Monday, June 9, 2014

Making Strawberry-Honey Jam

If it's June, then the junebearing strawberries are in full production mode.*  So what better time to get some of that bountiful harvest preserved before the garden really kicks in?  I can't think of any, so let's do this. 

1.  Start off with 6 pounds of strawberries, quartered.  If you let your strawberries really ripen, the jam will be smoother and sweeter, but I prefer to have a few chunks in mine, so I mix in a few underripe berries as well.  Not underripe as in white, just really firm and solid.

2.  Add 3 3/4 cups (3 pounds m/l) of honey.  Here's a place where you can experiment if you wish, as some people use a lot less honey and replace it with low-sugar pectin, fruit juice concentrate, and the like.  The more honey you add the less the result will resemble jelly. I like my jam to spread on thin.

3.  Toss in 1 1/2 teaspoons of lemon juice.  Fresh-juiced lemon probably tastes the best, but I don't have any lemon trees so lemon juice from concentrate it is.  It works just fine.

This pot was not big enough.
4.  Add two apples, grated, including the skin but excluding the core.  I just grate the apples onto the top and then toss the cores into the chicken bucket; others use a blender to really smooth it out.  Some recipes demand Granny Smith apples - apparently they provide more pectin - but others aren't so fussy.  I tend to use Grannies because that's usually what I have in the house, but I really haven't noticed a difference using other apples.

5. Bring the whole thing to a rolling boil and then simmer it for about an hour.  You can go half that if you like; the jam is ready once everything is hot and mushy.  But the longer you cook it, the thicker the final product will be.  Once it's gone 30 minutes, I start the jars and whatnot. As soon as they are ready, I cut the boil. Don't forget to scrape the gunk off the top of the jam and toss it.

Mission Accomplished.
6. Slop the jam into smaller-than-quart jars leaving 1/4" - 1/8" headspace** then process it in a boiling water bath for 10 minutes.  I use my pressure canner and leave the lid off.  The jars don't need pressure and would not be in the water long enough to build it up anyway.

7.  Let them cool overnight then check the seals.  Any jar that doesn't seal properly needs to go in the fridge. If more than one seals improperly, you're doing it wrong.  Go back to Canning 101 before you kill somebody.

The above will probably take 2 hours max and should provide about 12 pints of strawberry-honey jam with no added sugar and no pectin.  That's about what it took me tonight even with the lovely and gracious Rogue making homemade burger rolls in the kitchen at the same time.

Strawberries aren't terribly messy, so cleanup is a breeze. And the girls really loved the still-hot jam on the fresh-baked rolls.   I'm actually lucky I had enough left for the pantry.

* Unless you're Giraffe, where June is spelled A-U-G-U-S-T.
** The chunkier it is, the more space you'll need. The smaller the jar, the less space.

5 comments:

  1. Yeah. No strawberries yet. I don't think there's blossoms yet. Seems like spring is late this year.

    My mom used to make the best strawberry rhubarb jam. Oh, I'm sorry, you can't grow rhubarb.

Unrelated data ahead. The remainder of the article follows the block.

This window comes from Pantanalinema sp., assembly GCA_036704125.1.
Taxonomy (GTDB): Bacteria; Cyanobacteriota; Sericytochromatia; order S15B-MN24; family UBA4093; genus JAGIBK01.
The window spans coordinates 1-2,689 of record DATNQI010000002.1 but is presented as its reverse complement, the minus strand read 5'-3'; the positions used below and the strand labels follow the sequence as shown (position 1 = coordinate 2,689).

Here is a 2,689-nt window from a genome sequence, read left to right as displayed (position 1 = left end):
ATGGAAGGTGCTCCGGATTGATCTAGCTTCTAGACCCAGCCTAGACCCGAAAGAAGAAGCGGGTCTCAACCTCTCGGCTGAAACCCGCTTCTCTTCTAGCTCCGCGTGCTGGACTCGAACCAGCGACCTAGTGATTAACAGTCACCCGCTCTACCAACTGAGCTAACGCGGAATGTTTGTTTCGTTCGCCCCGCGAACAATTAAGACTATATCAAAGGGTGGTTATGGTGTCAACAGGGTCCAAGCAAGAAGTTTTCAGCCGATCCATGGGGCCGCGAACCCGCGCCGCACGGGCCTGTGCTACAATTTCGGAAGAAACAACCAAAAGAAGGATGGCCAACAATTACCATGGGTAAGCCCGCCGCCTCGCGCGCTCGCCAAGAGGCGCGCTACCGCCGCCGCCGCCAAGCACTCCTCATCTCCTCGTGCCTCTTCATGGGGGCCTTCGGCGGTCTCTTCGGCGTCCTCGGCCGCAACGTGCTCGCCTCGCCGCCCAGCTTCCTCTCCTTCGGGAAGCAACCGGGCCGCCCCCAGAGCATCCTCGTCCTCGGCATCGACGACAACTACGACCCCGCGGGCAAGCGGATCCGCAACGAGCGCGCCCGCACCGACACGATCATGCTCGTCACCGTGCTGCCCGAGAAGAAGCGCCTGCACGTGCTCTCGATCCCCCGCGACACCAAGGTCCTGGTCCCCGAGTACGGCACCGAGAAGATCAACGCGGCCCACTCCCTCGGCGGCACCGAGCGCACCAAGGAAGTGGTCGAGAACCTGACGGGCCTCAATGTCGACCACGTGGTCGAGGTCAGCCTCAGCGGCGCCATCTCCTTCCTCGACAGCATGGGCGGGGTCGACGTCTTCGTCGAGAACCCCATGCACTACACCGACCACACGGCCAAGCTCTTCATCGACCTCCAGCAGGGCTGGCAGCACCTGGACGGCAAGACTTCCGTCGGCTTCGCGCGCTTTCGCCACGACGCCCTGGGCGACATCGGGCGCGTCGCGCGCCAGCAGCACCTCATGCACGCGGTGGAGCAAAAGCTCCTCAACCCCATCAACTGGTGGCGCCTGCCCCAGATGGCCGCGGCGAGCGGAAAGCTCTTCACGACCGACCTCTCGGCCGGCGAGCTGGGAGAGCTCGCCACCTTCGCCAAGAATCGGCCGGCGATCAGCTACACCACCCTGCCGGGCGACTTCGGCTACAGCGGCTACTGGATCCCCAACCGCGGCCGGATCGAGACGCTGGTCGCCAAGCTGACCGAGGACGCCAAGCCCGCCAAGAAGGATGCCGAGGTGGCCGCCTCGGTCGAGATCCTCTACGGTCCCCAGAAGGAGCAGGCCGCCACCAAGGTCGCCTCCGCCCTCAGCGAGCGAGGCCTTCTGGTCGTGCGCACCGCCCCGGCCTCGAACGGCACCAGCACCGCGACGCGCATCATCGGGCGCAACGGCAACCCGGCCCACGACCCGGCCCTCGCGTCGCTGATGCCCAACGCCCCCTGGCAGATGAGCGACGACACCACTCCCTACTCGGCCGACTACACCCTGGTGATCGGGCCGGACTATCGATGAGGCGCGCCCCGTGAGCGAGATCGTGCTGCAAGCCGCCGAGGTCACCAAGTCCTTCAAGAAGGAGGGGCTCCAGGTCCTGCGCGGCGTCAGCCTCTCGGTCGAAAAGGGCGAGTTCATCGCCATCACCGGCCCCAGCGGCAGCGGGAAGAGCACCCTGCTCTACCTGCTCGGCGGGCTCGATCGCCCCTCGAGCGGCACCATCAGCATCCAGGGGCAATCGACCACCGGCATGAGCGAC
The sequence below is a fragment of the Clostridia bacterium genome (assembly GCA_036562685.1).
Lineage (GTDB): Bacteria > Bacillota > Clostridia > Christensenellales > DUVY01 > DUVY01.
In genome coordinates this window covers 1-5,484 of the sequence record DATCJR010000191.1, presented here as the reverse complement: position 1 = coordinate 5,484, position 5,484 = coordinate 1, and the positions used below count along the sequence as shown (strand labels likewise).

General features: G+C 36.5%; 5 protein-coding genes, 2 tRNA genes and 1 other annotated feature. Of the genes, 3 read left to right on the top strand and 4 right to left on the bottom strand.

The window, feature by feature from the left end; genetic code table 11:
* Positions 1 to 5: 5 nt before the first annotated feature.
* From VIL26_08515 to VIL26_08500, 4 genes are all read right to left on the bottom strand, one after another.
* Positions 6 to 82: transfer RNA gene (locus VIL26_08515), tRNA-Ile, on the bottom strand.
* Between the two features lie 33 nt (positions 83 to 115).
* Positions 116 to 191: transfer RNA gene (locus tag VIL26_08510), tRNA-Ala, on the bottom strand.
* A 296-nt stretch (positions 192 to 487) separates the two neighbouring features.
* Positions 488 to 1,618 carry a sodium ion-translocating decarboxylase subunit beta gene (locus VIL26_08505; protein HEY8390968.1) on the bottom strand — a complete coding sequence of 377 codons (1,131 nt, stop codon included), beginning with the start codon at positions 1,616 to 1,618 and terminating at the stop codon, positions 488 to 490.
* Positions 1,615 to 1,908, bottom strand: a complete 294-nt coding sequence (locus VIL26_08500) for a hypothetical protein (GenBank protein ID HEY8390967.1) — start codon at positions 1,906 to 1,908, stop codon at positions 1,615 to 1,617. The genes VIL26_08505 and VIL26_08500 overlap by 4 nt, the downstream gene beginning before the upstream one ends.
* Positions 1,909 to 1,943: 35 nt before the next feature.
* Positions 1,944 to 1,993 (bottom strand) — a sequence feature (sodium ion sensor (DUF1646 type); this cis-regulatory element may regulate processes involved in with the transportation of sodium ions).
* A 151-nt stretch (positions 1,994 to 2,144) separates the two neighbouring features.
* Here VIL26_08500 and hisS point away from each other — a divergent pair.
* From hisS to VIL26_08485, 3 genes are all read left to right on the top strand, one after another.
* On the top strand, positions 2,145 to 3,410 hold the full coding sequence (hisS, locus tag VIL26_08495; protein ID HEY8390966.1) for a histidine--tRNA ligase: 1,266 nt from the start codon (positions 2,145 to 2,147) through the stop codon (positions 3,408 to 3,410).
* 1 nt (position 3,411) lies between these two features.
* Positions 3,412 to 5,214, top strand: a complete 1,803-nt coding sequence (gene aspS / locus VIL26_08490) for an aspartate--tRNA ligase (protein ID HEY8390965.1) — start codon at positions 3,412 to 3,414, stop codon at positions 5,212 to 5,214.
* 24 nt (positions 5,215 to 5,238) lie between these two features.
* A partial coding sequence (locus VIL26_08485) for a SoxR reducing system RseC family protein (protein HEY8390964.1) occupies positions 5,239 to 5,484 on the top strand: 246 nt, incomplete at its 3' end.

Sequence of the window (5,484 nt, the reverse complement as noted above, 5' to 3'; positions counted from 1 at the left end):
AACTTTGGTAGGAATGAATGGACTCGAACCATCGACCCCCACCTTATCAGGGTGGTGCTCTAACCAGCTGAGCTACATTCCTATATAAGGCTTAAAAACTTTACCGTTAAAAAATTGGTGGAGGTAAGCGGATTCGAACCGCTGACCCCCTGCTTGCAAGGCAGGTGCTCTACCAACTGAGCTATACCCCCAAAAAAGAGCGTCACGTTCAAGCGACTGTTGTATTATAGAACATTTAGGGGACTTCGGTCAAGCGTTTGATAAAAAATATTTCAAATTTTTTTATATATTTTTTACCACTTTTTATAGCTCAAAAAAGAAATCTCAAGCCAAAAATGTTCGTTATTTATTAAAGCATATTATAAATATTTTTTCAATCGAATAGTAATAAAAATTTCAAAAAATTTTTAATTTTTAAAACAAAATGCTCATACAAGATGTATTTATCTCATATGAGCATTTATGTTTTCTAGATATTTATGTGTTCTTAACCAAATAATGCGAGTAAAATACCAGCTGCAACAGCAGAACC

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  2. I'm with Giraffe, on the proper spelling of June. And, generally in all other ways, on the time distortion thing.

    Giraffe,

    Fair is fair. :p

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  3. I've been hedging up to asking. Okay, I decided to ask. Now... I don't like honey. Not raw, not in tea, not on scones, not on cornbread. There is something... to it... that irritates some sensibility... some part of my sensuous nature. Walnuts and some tomatoes are too acidic, curry... either I have a slight allergy or it is ground to fine and bugs me, or something. With honey, I just haven't identified the problem. Keep trying, once in a while... just to figure it out.

    My question is... is the honey taste pretty strong in there? I love the idea of honey. There are a lot of good properties to honey, it can even be used as goo for a poultice or simply right on a wound raw even. I just can't stomach some aspect of it, whether an allergy too, or just a taste thing, I haven't quite figured... Burns the back of my throat and tastes funny. Tried the right nearly raw stuff and the ultra-refined... all the same. No offense, mind you. Just... curious.

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  4. is the honey taste pretty strong in there?

    It's a hard question to answer...the strawberry taste is strong, the honey much less so, but you can taste it. The jam doesn't taste like it's half honey; it tastes wilder and much less sweet than strawberry-and-sugar jam. But if you don't like honey at all, I would not recommend it.

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  5. Hmm... I would have to try it. There is a threshold. I don't like it, but do tolerate it at a certain point if I like the rest of so-and-such well enough. I figured it would taste less sweet, which is why I asked. And, a bit of experimentation with pectin, fruit juice, and the like might offer the ability to trim that even so. Just had to ask, because some things made with honey don't end up with the flavor, somehow.

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